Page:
Doing Business in Brazil
Despite overall growth stagnating in the country in recent years, Brazil is still one of the biggest economies in South America. The country's role as host of the FIFA World Cup in 2014 and the Olympics in 2016, along with policy changes, have resulted in a solid foundation for it to remain competitive in the future. As a part of these changes, the state has especially focused on technological advancement, industrial development and creating a friendlier environment for expats doing business in Brazil.
However, Brazil did poorly in the World Bank's Ease of Doing Business Survey for 2018, ranked at 125th out of 190 economies. In some sections, though, Brazil did achieve a respectable ranking, such as in protecting investors (43rd), but expats should be aware that tax in Brazil can be difficult to navigate, with the country ranked at 184th when it comes to paying taxes.
Business hours are often from 8.30am to 5.30pm. However, executive staff tend to work from 9am or 10am in the morning until after 5.30pm. Most businesses close during holidays and festivities, this is especially the case for Carnival.
The business language in Brazil is Portuguese. It is worth noting that Brazilian Portuguese can differ significantly from the Portuguese spoken in Portugal, while differences in regional dialects within the country are minimal enough to be understood. Expats should consider using an interpreter for meetings.
Business attire in Brazil is generally formal and elegant. Appearances are important and are seen to convey a person’s self-worth, as well as how much respect one has for others. Overdressing is preferable to being too casual.
When invited to a colleague’s home, expats should bring flowers or a small gift for the hostess. Purple and black gifts should, however, be avoided as they are traditionally mourning colours. Good quality alcohol is a safe bet, especially for dinners. Gifts are usually opened when they are received.
Traditional gender roles are still very prominent in Brazilian culture. Machismo is something that expat women will have to get used to, whether in a social or work environment. Women are under-represented in executive positions and, while they are usually treated with respect, they will often have to work harder to maintain the respect of their colleagues and business associates.
Expats should greet their colleagues with a firm handshake and eye contact. Women should extend their hand first when wanting to shake hands with a man. Women generally air kiss when greeting each other, starting on the left.
Business culture in Brazil
Unsurprisingly, given its size, there are regional differences in Brazilian business culture that expats should be aware of. The business environment in São Paulo is known for being formal, and businesspeople from the region value objectivity, honesty and technical skills.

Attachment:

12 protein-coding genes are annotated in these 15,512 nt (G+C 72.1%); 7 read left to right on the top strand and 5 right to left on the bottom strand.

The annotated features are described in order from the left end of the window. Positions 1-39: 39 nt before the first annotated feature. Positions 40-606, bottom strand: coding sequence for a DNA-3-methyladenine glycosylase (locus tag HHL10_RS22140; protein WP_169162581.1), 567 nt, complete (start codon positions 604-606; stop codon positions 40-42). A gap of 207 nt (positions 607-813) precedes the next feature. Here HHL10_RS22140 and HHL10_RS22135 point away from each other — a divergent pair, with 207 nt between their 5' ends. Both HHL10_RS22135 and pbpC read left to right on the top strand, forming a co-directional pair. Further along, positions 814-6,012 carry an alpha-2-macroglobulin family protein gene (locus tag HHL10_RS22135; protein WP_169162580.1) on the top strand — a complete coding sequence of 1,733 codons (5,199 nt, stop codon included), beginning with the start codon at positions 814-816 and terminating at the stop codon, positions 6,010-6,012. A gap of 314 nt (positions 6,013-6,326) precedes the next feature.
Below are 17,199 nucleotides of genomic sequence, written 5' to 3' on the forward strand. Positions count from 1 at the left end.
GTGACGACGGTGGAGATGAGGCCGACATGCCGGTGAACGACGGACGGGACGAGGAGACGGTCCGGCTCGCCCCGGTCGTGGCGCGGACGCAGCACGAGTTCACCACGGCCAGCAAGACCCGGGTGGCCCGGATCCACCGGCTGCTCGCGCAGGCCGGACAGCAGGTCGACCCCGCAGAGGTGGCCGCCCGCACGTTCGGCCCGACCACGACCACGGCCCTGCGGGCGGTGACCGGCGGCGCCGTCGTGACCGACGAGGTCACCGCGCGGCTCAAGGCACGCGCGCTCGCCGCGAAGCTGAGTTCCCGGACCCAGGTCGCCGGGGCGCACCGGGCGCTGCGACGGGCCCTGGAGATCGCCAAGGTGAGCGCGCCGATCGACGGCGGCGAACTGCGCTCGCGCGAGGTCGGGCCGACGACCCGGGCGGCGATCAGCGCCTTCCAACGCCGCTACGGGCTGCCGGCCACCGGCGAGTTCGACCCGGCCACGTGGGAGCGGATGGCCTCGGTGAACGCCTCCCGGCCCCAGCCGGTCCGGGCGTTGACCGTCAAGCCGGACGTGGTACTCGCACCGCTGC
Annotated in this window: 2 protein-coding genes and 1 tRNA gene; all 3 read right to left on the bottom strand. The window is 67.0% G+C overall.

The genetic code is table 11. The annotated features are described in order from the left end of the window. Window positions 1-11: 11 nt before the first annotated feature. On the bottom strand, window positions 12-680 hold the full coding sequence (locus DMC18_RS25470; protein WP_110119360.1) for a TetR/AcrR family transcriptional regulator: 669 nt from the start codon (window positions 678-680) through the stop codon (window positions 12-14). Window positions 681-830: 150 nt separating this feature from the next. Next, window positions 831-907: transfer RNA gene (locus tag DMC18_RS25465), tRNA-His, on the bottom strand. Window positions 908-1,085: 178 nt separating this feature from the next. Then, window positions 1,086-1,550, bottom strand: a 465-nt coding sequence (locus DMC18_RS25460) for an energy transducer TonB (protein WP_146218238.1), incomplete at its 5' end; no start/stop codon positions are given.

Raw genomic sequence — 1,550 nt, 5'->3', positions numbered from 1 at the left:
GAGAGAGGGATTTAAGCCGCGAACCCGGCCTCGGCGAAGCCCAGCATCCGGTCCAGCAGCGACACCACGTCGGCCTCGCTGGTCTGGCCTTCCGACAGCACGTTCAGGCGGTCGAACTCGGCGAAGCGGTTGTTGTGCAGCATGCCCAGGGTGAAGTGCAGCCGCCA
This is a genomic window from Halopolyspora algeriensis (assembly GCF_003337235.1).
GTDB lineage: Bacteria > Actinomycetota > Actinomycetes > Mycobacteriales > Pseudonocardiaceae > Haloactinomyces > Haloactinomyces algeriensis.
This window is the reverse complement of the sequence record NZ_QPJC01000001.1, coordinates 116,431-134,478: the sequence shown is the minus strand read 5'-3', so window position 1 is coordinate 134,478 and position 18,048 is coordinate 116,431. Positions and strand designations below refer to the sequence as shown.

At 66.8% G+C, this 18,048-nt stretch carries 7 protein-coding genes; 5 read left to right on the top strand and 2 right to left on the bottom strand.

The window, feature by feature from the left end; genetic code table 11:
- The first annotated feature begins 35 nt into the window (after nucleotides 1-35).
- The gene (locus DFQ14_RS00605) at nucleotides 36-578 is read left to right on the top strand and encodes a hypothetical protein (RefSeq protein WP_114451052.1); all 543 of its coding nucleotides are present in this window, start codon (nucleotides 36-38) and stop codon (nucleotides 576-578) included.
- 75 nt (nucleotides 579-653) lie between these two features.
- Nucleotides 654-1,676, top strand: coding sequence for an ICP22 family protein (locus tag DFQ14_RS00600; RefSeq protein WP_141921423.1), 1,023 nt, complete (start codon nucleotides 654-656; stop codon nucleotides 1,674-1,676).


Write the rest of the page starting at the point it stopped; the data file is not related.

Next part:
In some ways, Rio de Janeiro is known for being more relaxed, especially when it comes to punctuality, but people from the city tend to be more image-conscious and focused on short-term results. These differences are somewhat muted at multinational companies, however, which are more similar to European business environments.
Expats who want to get ahead in the Brazilian business world should make an effort to learn how to communicate at the level of locals. The language of business is Portuguese, which is spoken by most of the population. Non-verbal communication also plays an important role. Interactions are often full of gestures and can be very physical, accompanied by long, firm handshakes, air kissing and slapping on the back. Personal space is not especially sacred and people who are overly reserved are likely to be seen as aloof or odd.
The physical nature of interactions in the Brazilian workplace has a lot to do with the emphasis on personal relationships in the national culture. A lot of value is placed on the traditional family structure and friendships, which has various effects on the business world.
On the one hand, Brazilian business tends to be hierarchical, with age, experience and etiquette all being highly respected. Expats would do well to avoid criticising others (especially senior figures) at meetings, which would cause them to lose face. Given that it is a culture that puts a high value on social groups, an expat’s outsider status is likely to come into sharp focus in conflict situations.
In contrast, building relationships and friendly communication are very important. People take precedence over appointments. This is not a licence to be late but it does mean that expats should greet their associates properly, be willing to engage in banter and allow their hosts to initiate talking business.
It follows that Brazilian people usually prefer face-to-face meeting over phone calls and written communication. The emphasis on personal relationships, even in the business environment, also means business is often conducted through personal connections. As such, nepotism is an accepted reality that many expats will have to contend with.
Dos and don’ts of business in Brazil
Do be on time
Don’t get impatient with Brazilian associates who happen to run late
Do arrange meetings well in advance
Do try to speak some Portuguese – it will be well received by local associates
Don’t talk about the wealth gap or the deforestation of the Amazon rainforest
Do be informal but not overly familiar, especially at first and until trust has been built